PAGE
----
Temperature changes can push pipe force beyond safe limits
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Two major headaches for pump plant maintenance are seals and bearings. While new bearings or seals being faulty is always a possibility—although not typical if purchased from a reputable manufacturer—this is not the main reason for failures. A more likely reason is either a bad installation or improper operation. In this article, we will discuss installation.
Minimize Pump Forces
The main objective of a good installation is to minimize the forces that act on a pump. If a pipe bumps into a pump, it will force the casing to deflect in relation to the rotor. A stationary portion of a seal sits within the gland—essentially a part of the casing—while the rotating portion of a seal sits on and rotates with the shaft.
A similar situation applies to the bearings when a motor shaft is “forced” to align itself with the pump shaft. Therefore, any significant relative motion between the rotating shaft and the stationary casing boundary is likely to cause their failure.
API-610 specification has a table that contains the maximum allowable forces and movements as a function of pump size. A bigger pump can withstand somewhat higher piping force than a small pump. However, the intent of these tabulated allowable forces does not allow for sloppy installation. Piping to casing nozzles must still be aligned with free-bolt condition which means that bolts should not be forced but freely inserted between flanges.
Therefore, there should be essentially zero force exerted onto the pump by the piping. If this is not the case, then the piping needs to be cut and reconnected—an unfortunately expensive but necessary step if end users are interested in reduced bearing and seal failures.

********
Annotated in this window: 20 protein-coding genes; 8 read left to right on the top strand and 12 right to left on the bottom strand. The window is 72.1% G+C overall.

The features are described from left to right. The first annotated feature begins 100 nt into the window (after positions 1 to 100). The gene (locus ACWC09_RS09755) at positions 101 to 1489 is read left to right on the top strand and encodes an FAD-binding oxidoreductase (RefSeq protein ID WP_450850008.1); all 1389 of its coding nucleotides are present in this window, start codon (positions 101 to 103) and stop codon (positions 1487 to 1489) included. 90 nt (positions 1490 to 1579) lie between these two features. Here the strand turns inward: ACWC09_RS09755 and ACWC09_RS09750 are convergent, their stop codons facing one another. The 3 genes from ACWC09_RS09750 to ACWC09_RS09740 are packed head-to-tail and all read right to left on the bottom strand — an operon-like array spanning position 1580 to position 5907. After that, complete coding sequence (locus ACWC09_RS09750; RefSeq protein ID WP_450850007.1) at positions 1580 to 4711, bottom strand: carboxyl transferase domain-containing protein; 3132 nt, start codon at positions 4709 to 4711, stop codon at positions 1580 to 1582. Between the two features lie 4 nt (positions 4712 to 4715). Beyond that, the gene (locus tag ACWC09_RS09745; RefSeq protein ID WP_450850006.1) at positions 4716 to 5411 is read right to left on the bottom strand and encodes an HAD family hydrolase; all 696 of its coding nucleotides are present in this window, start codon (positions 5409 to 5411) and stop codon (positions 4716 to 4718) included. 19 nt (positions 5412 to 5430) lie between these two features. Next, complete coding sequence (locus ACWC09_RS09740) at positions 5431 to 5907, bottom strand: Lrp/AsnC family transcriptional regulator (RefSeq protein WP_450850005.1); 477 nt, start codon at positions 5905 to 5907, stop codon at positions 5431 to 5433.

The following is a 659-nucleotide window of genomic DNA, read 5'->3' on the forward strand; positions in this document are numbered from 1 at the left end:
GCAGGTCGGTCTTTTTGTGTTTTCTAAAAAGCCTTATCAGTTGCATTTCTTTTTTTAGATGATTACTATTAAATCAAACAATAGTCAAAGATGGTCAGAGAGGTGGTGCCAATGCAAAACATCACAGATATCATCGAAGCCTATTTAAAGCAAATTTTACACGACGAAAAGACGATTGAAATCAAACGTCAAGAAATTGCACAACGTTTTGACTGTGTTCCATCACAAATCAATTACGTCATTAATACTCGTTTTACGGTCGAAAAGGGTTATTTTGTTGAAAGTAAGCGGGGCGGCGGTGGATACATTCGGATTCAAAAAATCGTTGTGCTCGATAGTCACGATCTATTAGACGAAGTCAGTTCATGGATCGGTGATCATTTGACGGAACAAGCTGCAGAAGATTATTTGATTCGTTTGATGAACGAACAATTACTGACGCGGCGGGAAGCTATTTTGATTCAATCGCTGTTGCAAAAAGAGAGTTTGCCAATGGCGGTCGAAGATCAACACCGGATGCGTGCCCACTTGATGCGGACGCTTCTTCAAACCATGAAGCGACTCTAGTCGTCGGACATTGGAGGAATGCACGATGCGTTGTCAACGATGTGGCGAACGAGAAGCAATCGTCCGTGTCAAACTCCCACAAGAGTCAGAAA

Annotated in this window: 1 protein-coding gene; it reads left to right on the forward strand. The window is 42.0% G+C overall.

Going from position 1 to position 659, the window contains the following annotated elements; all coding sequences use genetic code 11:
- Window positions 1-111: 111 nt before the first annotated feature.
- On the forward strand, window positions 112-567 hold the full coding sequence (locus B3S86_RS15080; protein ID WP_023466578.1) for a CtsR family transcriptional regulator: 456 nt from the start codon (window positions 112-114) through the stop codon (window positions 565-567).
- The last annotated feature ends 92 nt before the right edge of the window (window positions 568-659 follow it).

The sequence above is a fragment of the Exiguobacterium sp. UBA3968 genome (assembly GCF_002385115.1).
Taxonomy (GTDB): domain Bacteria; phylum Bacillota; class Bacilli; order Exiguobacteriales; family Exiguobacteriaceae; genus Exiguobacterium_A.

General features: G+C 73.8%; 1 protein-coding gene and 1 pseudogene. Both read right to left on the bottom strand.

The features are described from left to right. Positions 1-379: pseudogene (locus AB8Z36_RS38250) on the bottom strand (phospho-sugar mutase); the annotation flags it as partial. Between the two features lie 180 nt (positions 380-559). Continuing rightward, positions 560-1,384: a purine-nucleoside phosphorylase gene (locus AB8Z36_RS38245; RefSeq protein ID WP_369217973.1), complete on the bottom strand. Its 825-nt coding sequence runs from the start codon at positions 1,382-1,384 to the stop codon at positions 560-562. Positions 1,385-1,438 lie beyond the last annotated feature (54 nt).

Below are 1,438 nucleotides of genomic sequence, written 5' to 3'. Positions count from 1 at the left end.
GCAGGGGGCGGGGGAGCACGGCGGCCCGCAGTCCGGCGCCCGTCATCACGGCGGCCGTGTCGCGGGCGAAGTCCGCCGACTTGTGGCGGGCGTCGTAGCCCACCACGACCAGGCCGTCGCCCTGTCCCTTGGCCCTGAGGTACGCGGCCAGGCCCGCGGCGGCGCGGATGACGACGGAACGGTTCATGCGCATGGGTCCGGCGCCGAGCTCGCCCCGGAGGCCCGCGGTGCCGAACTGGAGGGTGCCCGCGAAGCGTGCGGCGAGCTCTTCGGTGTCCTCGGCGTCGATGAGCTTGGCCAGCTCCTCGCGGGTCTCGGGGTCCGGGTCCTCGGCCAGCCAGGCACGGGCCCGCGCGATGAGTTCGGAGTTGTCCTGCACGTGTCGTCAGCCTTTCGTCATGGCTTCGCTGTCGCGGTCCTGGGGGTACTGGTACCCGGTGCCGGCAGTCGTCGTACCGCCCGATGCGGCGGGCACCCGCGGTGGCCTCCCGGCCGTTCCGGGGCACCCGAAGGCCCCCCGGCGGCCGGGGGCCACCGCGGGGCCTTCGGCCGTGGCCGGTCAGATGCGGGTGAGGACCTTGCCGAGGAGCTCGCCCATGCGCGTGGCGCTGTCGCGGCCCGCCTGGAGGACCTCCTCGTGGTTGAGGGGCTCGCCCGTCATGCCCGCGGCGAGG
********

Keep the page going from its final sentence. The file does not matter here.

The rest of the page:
|Figure 1. Pump attached to cold water tank|
The allowable forces tabulated in API-610 and in similar ANSI pipe loading criteria and other specs—such as PIP, for example—are meant to apply to thermal changes, which are not within the control of the installing maintenance/millwrights crew.
This requires piping designers to make sure proper expansion loops, hangers, supports and other factors are considered so that the incremental forces due to thermal changes are within the tabulated specified allowable forces and will not damage the pump. Pump designers, therefore, ensure that the pump is designed robustly enough to withstand these forces.
To illustrate, consider a simple example of a pump connected via a short pipe (2 feet long) to a storage tank with clean cold water. See Figure 1.
Let's assume the water in the tank heats up from 60 degrees F in the morning to 90 degrees F in the summer afternoon. With a pipe, cross-sectional area of roughly 10 in.2 (which is typical of an 8-inch pipe), the calculation below shows relative and absolute pipe elongation for carbon steel pipe as it is heated by the water and the stress caused within it by the elongation restricted by a pipe jammed by thermal expansion strain between the tank and a pump:
ΔL/L = = αΔT = (6.9 x 10-6 in/in°F) x 30° = 0.0002 in/in
ΔL = LαΔT = (2' x 12") x 0.0002 = 0.005"
stress σ = E ΔL/L = (30 x 106) x 0.0002 = 6000 psi
Force = 6,000 lb. x 10 in.2 = 60,000 lb.
L = Pipe length
ΔL = Change in pipe length
ΔT = Change in temperature
|Figure 2. Anchors are a bad idea because they result in high loads.|
This force far exceeds every possible API-610 allowable force or any similar specification. For a longer pipe, this situation would obviously get even worse.
A “natural” inclination is to grab a pipe in front of a pump, isolating it from the rest of the pipe, essentially shortening the effected growth in front of the pump. This would “seem” like a good idea for hot processes in which temperature changes could be even greater than this example.
Such “natural” thinking is not a good idea, as the anchors created will result in high loads—as shown in the calculations above. The only correct approach is not to use anchors.
Use sliding supports, and design the entire piping in such a way that the expansion does not cause the movement of the pipe ends—neither toward the pump or toward the tank. That is also not an easy task, but we will leave that challenge to the piping designers and plant process engineers.
From the pump standpoint, all we ask is no forces on pumps, please.
Now, a parting quiz/question:
What is wrong with the calculated 60,000 lb. value from the case study calculation? Can it be true?
A correct answer gets you a winning ticket to my next hands-on Pump School training session: www.pumpingmachinery.com/pump_school/pump_school.htm.